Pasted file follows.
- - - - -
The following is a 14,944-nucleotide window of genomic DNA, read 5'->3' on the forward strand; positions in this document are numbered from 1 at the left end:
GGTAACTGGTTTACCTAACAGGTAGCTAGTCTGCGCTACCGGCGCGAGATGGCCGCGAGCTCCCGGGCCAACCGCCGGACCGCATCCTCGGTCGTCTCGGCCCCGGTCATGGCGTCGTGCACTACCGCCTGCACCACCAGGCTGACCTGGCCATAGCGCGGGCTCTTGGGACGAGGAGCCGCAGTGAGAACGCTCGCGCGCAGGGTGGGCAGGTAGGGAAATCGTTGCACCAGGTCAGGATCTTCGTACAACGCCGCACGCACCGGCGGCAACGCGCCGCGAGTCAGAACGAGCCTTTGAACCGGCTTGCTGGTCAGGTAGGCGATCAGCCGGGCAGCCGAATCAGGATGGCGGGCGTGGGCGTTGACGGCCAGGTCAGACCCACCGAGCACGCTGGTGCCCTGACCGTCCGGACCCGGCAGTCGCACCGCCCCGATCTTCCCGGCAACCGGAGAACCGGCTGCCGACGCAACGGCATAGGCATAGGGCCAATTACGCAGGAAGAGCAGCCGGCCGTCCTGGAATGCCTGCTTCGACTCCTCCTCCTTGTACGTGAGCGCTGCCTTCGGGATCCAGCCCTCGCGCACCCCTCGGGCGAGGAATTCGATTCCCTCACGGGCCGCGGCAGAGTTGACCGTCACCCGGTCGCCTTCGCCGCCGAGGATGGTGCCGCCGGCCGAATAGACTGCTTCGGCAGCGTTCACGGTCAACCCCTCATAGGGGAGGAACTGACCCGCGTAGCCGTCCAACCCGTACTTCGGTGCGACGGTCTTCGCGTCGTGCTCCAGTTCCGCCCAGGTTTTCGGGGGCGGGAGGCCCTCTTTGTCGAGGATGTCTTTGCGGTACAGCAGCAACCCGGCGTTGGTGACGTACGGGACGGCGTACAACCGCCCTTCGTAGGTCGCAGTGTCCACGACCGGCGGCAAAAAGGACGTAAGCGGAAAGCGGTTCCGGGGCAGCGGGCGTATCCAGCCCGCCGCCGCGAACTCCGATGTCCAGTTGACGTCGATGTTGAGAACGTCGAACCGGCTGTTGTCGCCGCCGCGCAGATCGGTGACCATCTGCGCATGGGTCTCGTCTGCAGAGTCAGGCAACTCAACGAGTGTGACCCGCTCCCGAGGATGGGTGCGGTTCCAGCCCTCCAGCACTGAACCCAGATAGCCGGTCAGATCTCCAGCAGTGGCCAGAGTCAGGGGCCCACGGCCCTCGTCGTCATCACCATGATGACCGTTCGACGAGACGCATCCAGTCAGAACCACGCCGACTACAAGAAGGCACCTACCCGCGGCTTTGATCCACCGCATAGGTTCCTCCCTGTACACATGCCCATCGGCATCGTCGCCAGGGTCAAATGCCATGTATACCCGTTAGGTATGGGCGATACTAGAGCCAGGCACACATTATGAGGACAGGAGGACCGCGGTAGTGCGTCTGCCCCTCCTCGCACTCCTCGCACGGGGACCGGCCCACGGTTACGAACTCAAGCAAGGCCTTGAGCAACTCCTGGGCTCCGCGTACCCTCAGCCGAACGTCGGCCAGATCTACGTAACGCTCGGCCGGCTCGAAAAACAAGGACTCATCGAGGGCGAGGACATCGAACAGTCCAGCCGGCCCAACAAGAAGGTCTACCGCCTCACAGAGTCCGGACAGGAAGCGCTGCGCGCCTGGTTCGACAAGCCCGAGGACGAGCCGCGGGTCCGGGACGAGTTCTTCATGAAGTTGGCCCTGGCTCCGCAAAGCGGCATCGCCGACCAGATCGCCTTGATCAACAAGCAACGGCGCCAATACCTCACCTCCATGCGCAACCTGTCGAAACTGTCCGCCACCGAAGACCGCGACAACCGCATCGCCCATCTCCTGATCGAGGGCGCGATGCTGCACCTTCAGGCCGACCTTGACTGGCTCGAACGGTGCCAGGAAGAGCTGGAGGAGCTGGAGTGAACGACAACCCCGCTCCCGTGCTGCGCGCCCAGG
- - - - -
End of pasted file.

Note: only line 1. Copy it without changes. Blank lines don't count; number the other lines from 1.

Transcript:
The following is a 14,944-nucleotide window of genomic DNA, read 5'->3' on the forward strand; positions in this document are numbered from 1 at the left end: